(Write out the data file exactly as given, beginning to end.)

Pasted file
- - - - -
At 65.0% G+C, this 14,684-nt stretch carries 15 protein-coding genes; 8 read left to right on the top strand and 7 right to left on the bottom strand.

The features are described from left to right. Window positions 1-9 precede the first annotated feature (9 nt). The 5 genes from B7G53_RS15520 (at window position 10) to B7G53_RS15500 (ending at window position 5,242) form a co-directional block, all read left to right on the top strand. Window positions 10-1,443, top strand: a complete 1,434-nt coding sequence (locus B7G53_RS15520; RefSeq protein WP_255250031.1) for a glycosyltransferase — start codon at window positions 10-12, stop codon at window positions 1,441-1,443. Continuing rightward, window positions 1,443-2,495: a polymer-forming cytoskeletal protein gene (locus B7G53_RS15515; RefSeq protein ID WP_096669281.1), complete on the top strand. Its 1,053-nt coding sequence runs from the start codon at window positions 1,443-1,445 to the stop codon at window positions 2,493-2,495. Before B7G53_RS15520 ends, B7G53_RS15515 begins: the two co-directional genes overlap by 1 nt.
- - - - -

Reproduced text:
At 65.0% G+C, this 14,684-nt stretch carries 15 protein-coding genes; 8 read left to right on the top strand and 7 right to left on the bottom strand.

The features are described from left to right. Window positions 1-9 precede the first annotated feature (9 nt). The 5 genes from B7G53_RS15520 (at window position 10) to B7G53_RS15500 (ending at window position 5,242) form a co-directional block, all read left to right on the top strand. Window positions 10-1,443, top strand: a complete 1,434-nt coding sequence (locus B7G53_RS15520; RefSeq protein WP_255250031.1) for a glycosyltransferase — start codon at window positions 10-12, stop codon at window positions 1,441-1,443. Continuing rightward, window positions 1,443-2,495: a polymer-forming cytoskeletal protein gene (locus B7G53_RS15515; RefSeq protein ID WP_096669281.1), complete on the top strand. Its 1,053-nt coding sequence runs from the start codon at window positions 1,443-1,445 to the stop codon at window positions 2,493-2,495. Before B7G53_RS15520 ends, B7G53_RS15515 begins: the two co-directional genes overlap by 1 nt.